NACM: Credit Managers’ Index Steady for Fifth Straight Month
According to the August report of the Credit Managers’ Index (CMI) from the National Association of Credit Management, there was no change from July’s 56.8. This marks five months of readings between 56 and 56.8 and given the volatility in the economy as a whole for this period, this stability in credit is a positive signal as far as the rest of the year is concerned.
“The August CMI reflects a more optimistic future, but not an economy that is likely to surge,” said NACM Economist Chris Kuehl, PhD. “In comparing this month’s reading to that reported by the Federal Reserve, it is easier to understand the optimism about the last half of the year, as well as the worry about the impact of inflation fueled by some of this growth.”
Nearly all the index’s readings reflect that same stability, though there was noteworthy movement in both the favorable and unfavorable factor indices. Kuehl noted the same stability in various important data streams–capacity utilization between 78% and 79.7% over this period–just a little shy of what is considered normal.
Stability also appears in terms of capital expenditure. “These measures stand in stark contrast to the wild gyrations in the overall growth rate as first quarter numbers were in recession territory at -2.1%, while the second quarter boasted a gain of over 4%,” Kuehl said.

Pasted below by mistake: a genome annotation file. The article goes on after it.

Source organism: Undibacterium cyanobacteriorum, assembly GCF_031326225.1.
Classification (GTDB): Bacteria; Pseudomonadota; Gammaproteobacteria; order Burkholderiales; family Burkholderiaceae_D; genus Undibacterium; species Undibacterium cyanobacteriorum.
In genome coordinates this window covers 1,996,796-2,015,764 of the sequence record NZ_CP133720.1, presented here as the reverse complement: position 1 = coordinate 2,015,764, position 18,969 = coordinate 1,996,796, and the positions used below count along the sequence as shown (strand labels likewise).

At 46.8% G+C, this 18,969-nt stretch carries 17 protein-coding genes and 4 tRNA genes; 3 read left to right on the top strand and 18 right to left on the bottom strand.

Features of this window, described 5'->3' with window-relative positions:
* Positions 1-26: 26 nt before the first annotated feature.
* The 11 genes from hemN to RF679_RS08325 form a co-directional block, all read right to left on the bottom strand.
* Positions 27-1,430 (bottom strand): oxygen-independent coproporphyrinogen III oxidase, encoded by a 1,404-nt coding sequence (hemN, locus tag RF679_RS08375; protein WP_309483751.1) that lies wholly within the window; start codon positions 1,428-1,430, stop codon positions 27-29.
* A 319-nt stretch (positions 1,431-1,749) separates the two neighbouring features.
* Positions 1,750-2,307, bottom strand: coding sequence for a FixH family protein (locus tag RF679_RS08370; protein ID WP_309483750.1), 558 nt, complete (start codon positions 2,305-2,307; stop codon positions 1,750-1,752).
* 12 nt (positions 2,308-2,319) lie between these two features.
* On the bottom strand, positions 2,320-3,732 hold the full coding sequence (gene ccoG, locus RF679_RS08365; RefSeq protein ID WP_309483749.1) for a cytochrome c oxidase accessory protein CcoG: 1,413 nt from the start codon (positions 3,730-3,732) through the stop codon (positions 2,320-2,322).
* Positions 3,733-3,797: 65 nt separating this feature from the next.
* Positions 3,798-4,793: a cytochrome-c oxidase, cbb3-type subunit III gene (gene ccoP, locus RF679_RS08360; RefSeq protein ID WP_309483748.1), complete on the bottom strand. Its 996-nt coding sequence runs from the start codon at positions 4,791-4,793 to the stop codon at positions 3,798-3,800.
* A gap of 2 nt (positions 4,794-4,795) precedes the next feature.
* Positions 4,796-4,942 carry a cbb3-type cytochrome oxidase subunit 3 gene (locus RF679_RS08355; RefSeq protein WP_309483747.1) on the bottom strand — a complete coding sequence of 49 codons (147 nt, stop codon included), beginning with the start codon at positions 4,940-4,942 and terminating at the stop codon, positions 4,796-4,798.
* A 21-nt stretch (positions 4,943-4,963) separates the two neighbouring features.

The favorable factor index improved only very slightly from 63.7 to 63.8. Sales dipped from 65.2 to 64.8, but that is still trending toward the high side as far as the last several months are concerned.
The unfavorable factor index was similarly unchanged from last month, but falling instead of rising from 52.2 to 52.1. This consistency suggests that none of the economic concerns that started the year have been sufficiently serious to drag the economy down. Just as with the favorable readings, there was more movement within the individual factors.
Finally, filings for bankruptcies slipped, barely, from 57.6 to 57.5. “The good news is that the financial distress at the start of the year has not triggered a wave of business failure, and now that seems even less likely,” Kuehl said.
To view the complete August 2014 report, click here.